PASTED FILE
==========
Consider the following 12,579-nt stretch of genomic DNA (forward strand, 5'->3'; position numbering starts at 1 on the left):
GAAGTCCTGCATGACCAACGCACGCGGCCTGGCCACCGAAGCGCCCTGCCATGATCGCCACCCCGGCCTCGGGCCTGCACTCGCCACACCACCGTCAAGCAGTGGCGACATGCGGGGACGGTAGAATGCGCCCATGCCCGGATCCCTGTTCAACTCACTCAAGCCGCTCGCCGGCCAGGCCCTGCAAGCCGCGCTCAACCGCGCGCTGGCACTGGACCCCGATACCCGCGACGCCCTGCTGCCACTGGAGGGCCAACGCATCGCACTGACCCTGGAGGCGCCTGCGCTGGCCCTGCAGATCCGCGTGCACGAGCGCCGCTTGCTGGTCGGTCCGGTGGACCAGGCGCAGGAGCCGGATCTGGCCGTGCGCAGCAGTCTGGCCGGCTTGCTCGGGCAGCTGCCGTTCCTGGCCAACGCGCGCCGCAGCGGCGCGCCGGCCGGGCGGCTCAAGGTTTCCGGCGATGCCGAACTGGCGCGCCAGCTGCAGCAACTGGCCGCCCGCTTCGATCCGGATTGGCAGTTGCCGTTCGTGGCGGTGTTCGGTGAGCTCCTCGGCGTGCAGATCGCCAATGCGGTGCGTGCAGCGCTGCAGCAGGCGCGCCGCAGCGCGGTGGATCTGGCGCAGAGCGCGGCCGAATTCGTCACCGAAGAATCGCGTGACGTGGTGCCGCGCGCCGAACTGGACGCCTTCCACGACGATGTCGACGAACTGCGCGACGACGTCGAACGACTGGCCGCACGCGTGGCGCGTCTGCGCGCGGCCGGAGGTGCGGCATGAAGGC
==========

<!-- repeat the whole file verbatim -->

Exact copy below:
Consider the following 12,579-nt stretch of genomic DNA (forward strand, 5'->3'; position numbering starts at 1 on the left):
GAAGTCCTGCATGACCAACGCACGCGGCCTGGCCACCGAAGCGCCCTGCCATGATCGCCACCCCGGCCTCGGGCCTGCACTCGCCACACCACCGTCAAGCAGTGGCGACATGCGGGGACGGTAGAATGCGCCCATGCCCGGATCCCTGTTCAACTCACTCAAGCCGCTCGCCGGCCAGGCCCTGCAAGCCGCGCTCAACCGCGCGCTGGCACTGGACCCCGATACCCGCGACGCCCTGCTGCCACTGGAGGGCCAACGCATCGCACTGACCCTGGAGGCGCCTGCGCTGGCCCTGCAGATCCGCGTGCACGAGCGCCGCTTGCTGGTCGGTCCGGTGGACCAGGCGCAGGAGCCGGATCTGGCCGTGCGCAGCAGTCTGGCCGGCTTGCTCGGGCAGCTGCCGTTCCTGGCCAACGCGCGCCGCAGCGGCGCGCCGGCCGGGCGGCTCAAGGTTTCCGGCGATGCCGAACTGGCGCGCCAGCTGCAGCAACTGGCCGCCCGCTTCGATCCGGATTGGCAGTTGCCGTTCGTGGCGGTGTTCGGTGAGCTCCTCGGCGTGCAGATCGCCAATGCGGTGCGTGCAGCGCTGCAGCAGGCGCGCCGCAGCGCGGTGGATCTGGCGCAGAGCGCGGCCGAATTCGTCACCGAAGAATCGCGTGACGTGGTGCCGCGCGCCGAACTGGACGCCTTCCACGACGATGTCGACGAACTGCGCGACGACGTCGAACGACTGGCCGCACGCGTGGCGCGTCTGCGCGCGGCCGGAGGTGCGGCATGAAGGC